In the mind time is simply a construct, it is the glue that coheres our understanding of the world but the mind is not an absolute. It is a fluid thing, a changing thing; a dream can feel like years while in actuality you’ve been asleep for a handful of hours. We don’t seem to take that seriously enough. Time helps us form a world-view with regularity, predictability and helps situate your life in the past, present and future but in a dream the confines of reality break down, things that shouldn’t make sense do, the impossible becomes routine and therefore time isn’t as useful as it normally is. This experience was a dream, the impossible became routine and nothing made sense, time broke down and  all I really had for a moment, however long or short, was my mind. The time it takes to take a step is something I never think about, it’s like the heartbeat or a the swinging of a pendulum, in a way the step, the swing of the pendulum, the heartbeat, they all get meaning from the simple fact that they will be followed by another. It signifies movement and progression and it is so ingrained that unless purposefully directed we assume there is another beat coming up. As I took that step near the edge, invariably assuming it was the first step of many, the ground beneath my feet quite literally gave way. What I thought was solid ground peppered with small stones was actually just layers and layers of gravel, layers that slowly started to give way as my weight shifted. It took only a second to interrupt the regularity of life, that step wasn’t followed by another and it was at this moment that I entered a type of dream state and time didn’t just slow, I’m not too sure what it did, it just didn’t matter anymore. Death Road isn’t a sheer drop at most locations, it more resembles a steep hill and the steepness varies at different locations and where I slipped was very steep. Everything that I describe next only took about a minute, in all likelihood probably less than that, but my thoughts seemed to age and mature, they seemed to grow with grace and take their time to reveal themselves. My thoughts existed in a world where my fall didn’t take a minute or two, they existed in a world outside that. As I started to slip down I didn’t panic, for a moment I was still upright and with all of the foliage and branches, I believed that I just needed to grab something and I would be fine. I continued to slip down.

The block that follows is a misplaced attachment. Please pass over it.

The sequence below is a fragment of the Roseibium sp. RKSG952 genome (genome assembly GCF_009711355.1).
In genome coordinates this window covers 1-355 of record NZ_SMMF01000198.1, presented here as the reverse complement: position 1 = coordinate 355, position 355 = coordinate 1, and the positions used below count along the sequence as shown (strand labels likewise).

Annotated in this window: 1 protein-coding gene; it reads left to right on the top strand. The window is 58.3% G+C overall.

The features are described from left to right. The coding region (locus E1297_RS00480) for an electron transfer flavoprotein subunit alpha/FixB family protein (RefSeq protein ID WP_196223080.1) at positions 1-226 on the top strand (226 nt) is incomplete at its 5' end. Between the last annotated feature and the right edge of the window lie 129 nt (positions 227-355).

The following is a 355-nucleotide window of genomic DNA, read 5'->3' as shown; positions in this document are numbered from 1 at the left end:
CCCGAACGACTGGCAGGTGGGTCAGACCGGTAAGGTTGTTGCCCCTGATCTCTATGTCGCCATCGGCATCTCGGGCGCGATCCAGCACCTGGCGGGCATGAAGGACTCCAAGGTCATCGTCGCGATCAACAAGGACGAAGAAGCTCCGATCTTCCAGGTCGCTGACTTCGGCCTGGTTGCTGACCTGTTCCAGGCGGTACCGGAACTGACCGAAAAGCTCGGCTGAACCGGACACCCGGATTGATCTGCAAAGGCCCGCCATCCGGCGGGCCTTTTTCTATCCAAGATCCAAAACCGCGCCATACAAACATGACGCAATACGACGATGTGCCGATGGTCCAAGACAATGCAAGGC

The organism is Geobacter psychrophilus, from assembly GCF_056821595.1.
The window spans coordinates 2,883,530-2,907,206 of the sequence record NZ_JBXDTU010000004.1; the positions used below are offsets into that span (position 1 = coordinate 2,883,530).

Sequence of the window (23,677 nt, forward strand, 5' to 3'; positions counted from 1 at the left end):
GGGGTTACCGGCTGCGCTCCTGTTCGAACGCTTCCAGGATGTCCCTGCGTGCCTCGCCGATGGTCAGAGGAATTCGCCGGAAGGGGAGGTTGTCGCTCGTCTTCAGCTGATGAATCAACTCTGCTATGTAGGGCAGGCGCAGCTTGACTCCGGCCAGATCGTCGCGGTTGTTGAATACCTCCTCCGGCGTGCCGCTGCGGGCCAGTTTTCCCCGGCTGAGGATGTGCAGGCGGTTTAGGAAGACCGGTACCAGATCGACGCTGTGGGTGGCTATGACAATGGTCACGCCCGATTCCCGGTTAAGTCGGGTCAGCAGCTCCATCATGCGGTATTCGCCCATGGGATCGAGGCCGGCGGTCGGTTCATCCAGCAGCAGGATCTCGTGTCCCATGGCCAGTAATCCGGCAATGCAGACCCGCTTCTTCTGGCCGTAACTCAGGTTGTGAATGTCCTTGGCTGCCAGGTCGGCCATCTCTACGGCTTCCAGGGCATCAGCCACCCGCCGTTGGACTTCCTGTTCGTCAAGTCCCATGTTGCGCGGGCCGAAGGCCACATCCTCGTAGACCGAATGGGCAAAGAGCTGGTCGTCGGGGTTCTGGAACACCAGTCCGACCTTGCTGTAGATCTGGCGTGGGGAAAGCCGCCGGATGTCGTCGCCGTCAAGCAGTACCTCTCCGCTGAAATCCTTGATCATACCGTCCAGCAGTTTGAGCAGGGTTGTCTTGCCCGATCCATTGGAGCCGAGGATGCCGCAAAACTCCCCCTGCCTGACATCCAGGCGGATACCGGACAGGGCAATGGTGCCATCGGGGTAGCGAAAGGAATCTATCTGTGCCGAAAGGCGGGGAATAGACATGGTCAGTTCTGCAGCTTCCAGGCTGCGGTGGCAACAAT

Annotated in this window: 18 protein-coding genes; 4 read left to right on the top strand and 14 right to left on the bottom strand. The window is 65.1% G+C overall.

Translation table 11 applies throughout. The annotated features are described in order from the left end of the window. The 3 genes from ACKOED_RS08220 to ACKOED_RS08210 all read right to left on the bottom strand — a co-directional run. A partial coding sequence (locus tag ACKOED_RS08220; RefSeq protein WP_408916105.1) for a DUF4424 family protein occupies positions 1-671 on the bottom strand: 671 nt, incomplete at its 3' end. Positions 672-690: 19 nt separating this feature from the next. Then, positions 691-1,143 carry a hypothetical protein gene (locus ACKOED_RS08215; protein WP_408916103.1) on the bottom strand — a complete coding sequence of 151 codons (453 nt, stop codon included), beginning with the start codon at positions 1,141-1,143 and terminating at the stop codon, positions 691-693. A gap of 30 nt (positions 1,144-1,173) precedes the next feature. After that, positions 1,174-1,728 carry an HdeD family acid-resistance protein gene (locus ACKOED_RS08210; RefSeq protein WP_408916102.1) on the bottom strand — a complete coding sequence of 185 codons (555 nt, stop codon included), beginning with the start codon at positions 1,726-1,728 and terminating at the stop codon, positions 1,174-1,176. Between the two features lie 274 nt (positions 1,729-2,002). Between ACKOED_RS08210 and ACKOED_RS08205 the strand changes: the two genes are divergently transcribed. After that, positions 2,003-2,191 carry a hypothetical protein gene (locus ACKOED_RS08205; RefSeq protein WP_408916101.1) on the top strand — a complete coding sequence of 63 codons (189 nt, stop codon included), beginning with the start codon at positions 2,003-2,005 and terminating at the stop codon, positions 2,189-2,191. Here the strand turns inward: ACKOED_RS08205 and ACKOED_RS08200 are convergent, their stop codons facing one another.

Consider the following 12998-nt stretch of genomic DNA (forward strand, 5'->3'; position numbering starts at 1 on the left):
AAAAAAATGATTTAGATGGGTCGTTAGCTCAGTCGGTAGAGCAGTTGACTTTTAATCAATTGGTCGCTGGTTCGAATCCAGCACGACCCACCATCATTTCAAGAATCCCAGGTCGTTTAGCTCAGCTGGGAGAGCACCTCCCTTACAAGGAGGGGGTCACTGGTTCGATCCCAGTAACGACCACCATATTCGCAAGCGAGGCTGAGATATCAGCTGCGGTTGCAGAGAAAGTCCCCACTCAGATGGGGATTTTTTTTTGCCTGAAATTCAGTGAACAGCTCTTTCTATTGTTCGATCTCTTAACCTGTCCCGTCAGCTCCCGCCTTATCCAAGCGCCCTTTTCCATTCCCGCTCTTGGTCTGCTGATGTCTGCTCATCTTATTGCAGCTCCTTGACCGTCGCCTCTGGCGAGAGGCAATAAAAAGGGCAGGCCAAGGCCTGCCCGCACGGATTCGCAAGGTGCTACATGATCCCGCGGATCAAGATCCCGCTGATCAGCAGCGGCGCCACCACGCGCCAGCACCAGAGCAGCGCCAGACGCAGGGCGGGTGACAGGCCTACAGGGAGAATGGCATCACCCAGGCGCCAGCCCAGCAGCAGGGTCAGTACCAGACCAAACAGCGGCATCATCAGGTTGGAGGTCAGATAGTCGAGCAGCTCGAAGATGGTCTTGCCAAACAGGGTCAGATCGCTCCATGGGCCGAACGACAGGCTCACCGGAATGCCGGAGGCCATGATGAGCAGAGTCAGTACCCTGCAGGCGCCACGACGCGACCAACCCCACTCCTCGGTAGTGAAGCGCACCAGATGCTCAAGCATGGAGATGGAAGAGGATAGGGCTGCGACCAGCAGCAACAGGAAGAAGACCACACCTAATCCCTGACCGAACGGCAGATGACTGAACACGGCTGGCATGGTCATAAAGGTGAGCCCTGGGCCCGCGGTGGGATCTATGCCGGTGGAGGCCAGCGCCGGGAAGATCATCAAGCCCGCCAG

I just need to grab something.

In retrospect I suspect that my foot caught something because I fell from my upright position onto my side. Rolling down a hill that only gets steeper with every rotation and rolling faster and faster.

I just need to grab something and I’ll be fine.